On Management

Dec. 21, 2004
Is there a way to achieve ethical fairness in compensation?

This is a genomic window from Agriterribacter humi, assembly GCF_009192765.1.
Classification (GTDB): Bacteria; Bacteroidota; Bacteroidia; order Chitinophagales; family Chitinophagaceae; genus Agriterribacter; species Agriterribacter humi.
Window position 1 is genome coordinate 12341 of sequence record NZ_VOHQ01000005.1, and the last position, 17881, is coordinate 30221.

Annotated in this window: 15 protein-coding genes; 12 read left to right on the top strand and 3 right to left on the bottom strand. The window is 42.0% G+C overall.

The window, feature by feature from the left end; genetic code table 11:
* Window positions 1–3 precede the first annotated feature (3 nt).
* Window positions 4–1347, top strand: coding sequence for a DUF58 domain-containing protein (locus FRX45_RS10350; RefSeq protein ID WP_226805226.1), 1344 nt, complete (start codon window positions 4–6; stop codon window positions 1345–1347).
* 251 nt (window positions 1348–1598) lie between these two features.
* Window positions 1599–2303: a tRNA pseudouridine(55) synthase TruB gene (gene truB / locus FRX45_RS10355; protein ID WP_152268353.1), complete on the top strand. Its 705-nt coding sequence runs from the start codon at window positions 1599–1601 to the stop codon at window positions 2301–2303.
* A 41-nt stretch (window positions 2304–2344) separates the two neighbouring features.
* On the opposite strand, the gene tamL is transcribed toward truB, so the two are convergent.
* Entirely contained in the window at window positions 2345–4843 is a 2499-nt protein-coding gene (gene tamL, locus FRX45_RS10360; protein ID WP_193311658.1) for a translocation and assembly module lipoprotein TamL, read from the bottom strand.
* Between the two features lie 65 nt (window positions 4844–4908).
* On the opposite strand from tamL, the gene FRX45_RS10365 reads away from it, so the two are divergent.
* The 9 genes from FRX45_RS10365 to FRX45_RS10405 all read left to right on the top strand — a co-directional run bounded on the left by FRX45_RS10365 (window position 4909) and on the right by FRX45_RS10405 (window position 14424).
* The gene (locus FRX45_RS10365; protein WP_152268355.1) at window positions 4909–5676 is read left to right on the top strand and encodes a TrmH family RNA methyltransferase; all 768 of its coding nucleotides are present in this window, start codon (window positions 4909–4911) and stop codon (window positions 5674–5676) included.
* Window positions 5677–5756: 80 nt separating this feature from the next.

Michael Ovitz failed to accomplish much of anything in his year's tenure at the Walt Disney Co. His punishment? A walk-away package valued at $75 million to $125 million -- more than the total annual revenue of many companies. These days, it is not uncommon for CEOs to be awarded bonuses and stock options that reach eight digits. How can this happen? Can one person really be worth as much as all of a company's middle managers or hourly workers combined? Having been an executive, I know most of the rationales given for executive compensation packages -- and many of them are legitimate and reasonable. The seminal work on such compensation is Derek Bok's The Cost of Talent: How Executives and Professionals Are Paid and How It Affects America (1993, The Free Press). One of the primary reasons he cites for huge pay packages is that, as the economy becomes more complex, the demand for able, highly educated people takes on greater and greater importance -- and thus they command higher and higher pay. Bok also found that huge awards do little to motivate these top performers. Their big bonuses are more like "trophies" than compensation. What causes the entire system to grow out of control is the increasing number of "mega-star" deals: Michael Jordan's $35 million for one year; Tiger Woods' tens of millions for endorsements -- at age 21. The cause is quite simple. It is what the market will bear. They are "worth" millions because, in a competitive environment, someone is willing to pay that much for their services. The same principle holds for CEOs. Competition and scarcity make them worth that much. An unfortunate aspect of executive performance (compared with athletes) is that it takes much longer to measure accurately and it can be "faked" in the short term. Athletes either perform or they don't. Their performance is easily measured and highly visible. An executive's performance is often not very visible, and it can't really be measured until after several years -- and, even then, only by the most skilled observer or board of directors. What is appalling to many is the size of severance packages paid to underperforming executives. After talking to a friend recently about his new CEO job, one of his comments stuck in my mind: "If I do well, I'll make a whole lot of money. If I don't and they get rid of me, I'll still make a lot of money. It sort of changes my outlook about the job!" What he meant is that he is now working for the achievement, not the money. I know that he's a person of character and integrity. But what if he weren't? Think about the potential result. The form of compensation packages often aggravates the situation. Boards of directors can devise balanced pay and incentive plans, but if the plans are tied primarily to huge stock awards, CEOs can experience market-driven windfalls or disasters. Only when the CEO's compensation package has a balanced mix of components does it become fair. To pass the test of fiscal reasonableness, the package should include a modest fixed component (salary), combined with a mixture of short-term (one-year), medium-term (three-year), and long-term (five-year) results based on ROE comparisons against a broad group of similar companies -- in addition to any stock-based income. Ultimately, however, the test of ethical fairness demands a more radical approach. CEOs must find a way to share a part of their excessive compensation packages when they reach some upper limit -- like eight digits -- with the people who made it happen. Until CEOs find a better way to share some of the rewards of their success, the bitter taste of unfairness will remain in employees' mouths -- and none of these excessive pay packages will pass the test of ethical reasonableness. John Mariotti is president of The Enterprise Group, Knoxville, and author of The Shape Shifters: Continuous Change for Competitive Advantage. His e-mail address is: [email protected].

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